Did You Know?

An estimated 70 percent of adults have experienced a traumatic event at least once in their lives and up to 20 percent of these people go on to develop post-traumatic stress disorder, or PTSD.

An estimated 1 out of 10 women will develop PTSD at some time in their lives.

PTSD symptoms usually develop within the first three months after trauma, but may not appear until months or years have passed.

PTSD and Depression

Depression is a common problem that can occur following trauma. It involves feelings of sadness or low mood that last more than just a few days. Unlike a blue mood that comes and goes, depression is longer lasting. Depression can get in the way of daily life and make it hard to function.

“Depression is more than just feeling sad. Most people with depression feel down or sad more days than not for at least 2 weeks. Or they find they no longer enjoy or have interest in things anymore.” – PTSD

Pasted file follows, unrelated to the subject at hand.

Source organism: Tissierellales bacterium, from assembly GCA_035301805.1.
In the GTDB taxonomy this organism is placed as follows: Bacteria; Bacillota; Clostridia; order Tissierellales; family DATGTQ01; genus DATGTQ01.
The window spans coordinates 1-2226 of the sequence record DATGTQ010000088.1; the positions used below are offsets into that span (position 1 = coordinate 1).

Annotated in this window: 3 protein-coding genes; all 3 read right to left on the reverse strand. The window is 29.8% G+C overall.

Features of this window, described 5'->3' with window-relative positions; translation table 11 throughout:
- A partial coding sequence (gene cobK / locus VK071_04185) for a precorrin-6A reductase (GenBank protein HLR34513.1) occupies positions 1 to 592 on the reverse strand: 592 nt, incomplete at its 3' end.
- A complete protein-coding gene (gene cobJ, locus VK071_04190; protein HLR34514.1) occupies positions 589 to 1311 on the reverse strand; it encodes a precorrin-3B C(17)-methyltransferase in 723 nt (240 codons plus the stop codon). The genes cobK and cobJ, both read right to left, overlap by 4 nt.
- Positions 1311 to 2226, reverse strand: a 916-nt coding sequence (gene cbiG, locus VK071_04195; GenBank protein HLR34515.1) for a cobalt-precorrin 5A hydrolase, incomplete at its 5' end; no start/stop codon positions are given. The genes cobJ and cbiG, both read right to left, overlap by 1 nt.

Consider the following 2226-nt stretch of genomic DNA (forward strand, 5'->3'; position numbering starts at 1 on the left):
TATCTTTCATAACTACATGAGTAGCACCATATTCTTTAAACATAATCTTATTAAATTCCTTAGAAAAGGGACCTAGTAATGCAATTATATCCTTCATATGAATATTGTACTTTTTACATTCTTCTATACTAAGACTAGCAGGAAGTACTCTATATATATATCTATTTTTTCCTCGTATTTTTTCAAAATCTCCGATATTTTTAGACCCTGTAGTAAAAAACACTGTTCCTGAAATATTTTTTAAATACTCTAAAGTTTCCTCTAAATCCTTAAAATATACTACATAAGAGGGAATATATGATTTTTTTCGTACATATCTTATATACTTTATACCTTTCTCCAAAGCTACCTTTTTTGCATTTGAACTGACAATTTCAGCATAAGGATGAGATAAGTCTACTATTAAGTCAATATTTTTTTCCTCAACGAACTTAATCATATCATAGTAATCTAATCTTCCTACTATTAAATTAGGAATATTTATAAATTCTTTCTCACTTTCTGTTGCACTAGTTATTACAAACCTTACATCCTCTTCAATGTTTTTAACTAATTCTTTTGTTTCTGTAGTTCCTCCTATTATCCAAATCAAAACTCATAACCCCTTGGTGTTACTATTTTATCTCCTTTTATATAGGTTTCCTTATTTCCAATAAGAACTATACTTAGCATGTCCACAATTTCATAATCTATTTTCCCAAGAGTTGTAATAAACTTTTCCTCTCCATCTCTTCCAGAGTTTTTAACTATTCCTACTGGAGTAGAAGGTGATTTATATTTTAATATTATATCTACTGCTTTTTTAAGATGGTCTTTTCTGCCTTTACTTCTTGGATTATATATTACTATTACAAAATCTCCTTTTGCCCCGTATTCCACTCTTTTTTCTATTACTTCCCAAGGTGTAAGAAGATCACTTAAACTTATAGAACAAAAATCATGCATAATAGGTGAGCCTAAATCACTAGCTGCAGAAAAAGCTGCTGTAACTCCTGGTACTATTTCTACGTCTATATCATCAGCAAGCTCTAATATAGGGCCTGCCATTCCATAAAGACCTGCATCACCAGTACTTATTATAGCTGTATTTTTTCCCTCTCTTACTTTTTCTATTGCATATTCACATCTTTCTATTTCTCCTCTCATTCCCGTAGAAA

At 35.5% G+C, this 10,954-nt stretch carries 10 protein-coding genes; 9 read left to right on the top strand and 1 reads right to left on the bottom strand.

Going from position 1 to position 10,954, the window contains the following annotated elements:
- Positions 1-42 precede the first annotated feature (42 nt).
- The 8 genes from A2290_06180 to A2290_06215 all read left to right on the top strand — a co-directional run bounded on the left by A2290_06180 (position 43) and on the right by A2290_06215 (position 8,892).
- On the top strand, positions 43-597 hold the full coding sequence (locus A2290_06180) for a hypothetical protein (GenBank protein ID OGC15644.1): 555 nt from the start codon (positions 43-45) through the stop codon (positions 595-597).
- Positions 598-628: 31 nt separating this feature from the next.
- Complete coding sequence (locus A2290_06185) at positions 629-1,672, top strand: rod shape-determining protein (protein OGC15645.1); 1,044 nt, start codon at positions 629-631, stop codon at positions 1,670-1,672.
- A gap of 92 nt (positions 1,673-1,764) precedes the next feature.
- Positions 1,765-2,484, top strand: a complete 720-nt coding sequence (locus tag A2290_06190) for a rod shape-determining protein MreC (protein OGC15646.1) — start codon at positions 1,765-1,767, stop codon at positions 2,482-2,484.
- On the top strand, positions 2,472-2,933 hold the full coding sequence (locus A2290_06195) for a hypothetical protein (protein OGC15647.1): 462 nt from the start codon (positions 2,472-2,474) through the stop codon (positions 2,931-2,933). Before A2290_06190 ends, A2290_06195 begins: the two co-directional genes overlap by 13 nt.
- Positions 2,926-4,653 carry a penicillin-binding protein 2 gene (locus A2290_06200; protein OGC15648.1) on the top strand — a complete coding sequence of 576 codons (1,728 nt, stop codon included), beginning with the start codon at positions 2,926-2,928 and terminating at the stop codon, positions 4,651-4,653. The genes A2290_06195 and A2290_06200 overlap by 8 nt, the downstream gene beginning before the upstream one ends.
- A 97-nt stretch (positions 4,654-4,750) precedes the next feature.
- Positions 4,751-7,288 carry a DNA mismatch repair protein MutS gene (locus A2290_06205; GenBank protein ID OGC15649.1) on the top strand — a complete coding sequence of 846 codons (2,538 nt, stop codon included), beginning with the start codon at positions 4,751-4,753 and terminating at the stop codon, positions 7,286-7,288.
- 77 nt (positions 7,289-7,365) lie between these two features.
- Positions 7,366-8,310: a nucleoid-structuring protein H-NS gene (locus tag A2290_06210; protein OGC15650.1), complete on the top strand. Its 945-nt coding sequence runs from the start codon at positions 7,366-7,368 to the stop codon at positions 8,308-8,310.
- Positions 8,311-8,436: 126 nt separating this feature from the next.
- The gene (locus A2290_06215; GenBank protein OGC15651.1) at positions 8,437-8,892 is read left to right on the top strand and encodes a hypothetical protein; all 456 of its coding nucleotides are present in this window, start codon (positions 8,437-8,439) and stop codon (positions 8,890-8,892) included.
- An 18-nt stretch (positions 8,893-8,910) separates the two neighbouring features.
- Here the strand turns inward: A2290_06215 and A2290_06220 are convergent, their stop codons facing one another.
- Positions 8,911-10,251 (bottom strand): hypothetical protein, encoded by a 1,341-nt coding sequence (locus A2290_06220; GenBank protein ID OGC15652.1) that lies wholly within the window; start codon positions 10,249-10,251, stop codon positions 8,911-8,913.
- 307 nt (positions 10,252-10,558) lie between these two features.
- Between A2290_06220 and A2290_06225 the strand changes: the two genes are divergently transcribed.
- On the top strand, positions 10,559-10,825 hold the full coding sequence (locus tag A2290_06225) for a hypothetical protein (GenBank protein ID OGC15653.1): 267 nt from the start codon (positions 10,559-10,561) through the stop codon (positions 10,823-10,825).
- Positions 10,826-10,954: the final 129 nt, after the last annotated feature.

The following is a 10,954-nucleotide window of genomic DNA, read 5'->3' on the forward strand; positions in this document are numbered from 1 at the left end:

Some History of PTSD

One of the most important discoveries is that emotional trauma such as PTSD causes physical symptoms. Sigmund Freud was probably the first person who has pointed this out.

​A misconceptions about the history of psychoanalysis is the belief that Freud’s early patients came to him because they were suffering from emotional difficulties or because they displayed symptoms which clearly had a psychological origin.

The reality was very different. A large proportion of the patients whom Freud treated during his early years in private practice had initially sought medical advice because they were suffering from physical symptoms; they had enlisted the help of a physician for no other reason than that they believed themselves to be ill. Among their symptoms were headaches, muscular pain, neuralgia, gastric pain, tics, vomiting, clonic spasms, petit mal, epileptoid convulsions, and a host of other physical reactions.

​It was Freud who, by either making or confirming a diagnosis of hysteria, came to the conclusion that the origin of these symptoms was to be found in his patients’ emotional lives – and specifically in the traumatic events which had supposedly given rise to their illnesses.


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